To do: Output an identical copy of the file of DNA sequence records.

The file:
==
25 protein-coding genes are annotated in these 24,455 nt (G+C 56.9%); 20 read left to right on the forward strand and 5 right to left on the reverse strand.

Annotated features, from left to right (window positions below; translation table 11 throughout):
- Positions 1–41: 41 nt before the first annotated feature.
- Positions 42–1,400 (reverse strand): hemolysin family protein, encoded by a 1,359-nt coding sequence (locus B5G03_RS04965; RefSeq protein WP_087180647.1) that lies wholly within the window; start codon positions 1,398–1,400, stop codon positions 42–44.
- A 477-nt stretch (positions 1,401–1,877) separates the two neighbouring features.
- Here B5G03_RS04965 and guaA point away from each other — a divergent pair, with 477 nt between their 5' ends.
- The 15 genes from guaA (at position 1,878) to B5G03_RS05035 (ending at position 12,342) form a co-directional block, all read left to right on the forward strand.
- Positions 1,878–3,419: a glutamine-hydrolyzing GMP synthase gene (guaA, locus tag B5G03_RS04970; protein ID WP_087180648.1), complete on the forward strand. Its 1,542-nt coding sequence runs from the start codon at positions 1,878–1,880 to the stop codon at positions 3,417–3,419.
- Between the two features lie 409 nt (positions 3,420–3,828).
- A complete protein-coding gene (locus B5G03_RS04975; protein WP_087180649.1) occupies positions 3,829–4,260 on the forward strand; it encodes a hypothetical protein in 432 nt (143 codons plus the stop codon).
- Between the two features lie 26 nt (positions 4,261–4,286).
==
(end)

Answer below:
25 protein-coding genes are annotated in these 24,455 nt (G+C 56.9%); 20 read left to right on the forward strand and 5 right to left on the reverse strand.

Annotated features, from left to right (window positions below; translation table 11 throughout):
- Positions 1–41: 41 nt before the first annotated feature.
- Positions 42–1,400 (reverse strand): hemolysin family protein, encoded by a 1,359-nt coding sequence (locus B5G03_RS04965; RefSeq protein WP_087180647.1) that lies wholly within the window; start codon positions 1,398–1,400, stop codon positions 42–44.
- A 477-nt stretch (positions 1,401–1,877) separates the two neighbouring features.
- Here B5G03_RS04965 and guaA point away from each other — a divergent pair, with 477 nt between their 5' ends.
- The 15 genes from guaA (at position 1,878) to B5G03_RS05035 (ending at position 12,342) form a co-directional block, all read left to right on the forward strand.
- Positions 1,878–3,419: a glutamine-hydrolyzing GMP synthase gene (guaA, locus tag B5G03_RS04970; protein ID WP_087180648.1), complete on the forward strand. Its 1,542-nt coding sequence runs from the start codon at positions 1,878–1,880 to the stop codon at positions 3,417–3,419.
- Between the two features lie 409 nt (positions 3,420–3,828).
- A complete protein-coding gene (locus B5G03_RS04975; protein WP_087180649.1) occupies positions 3,829–4,260 on the forward strand; it encodes a hypothetical protein in 432 nt (143 codons plus the stop codon).
- Between the two features lie 26 nt (positions 4,261–4,286).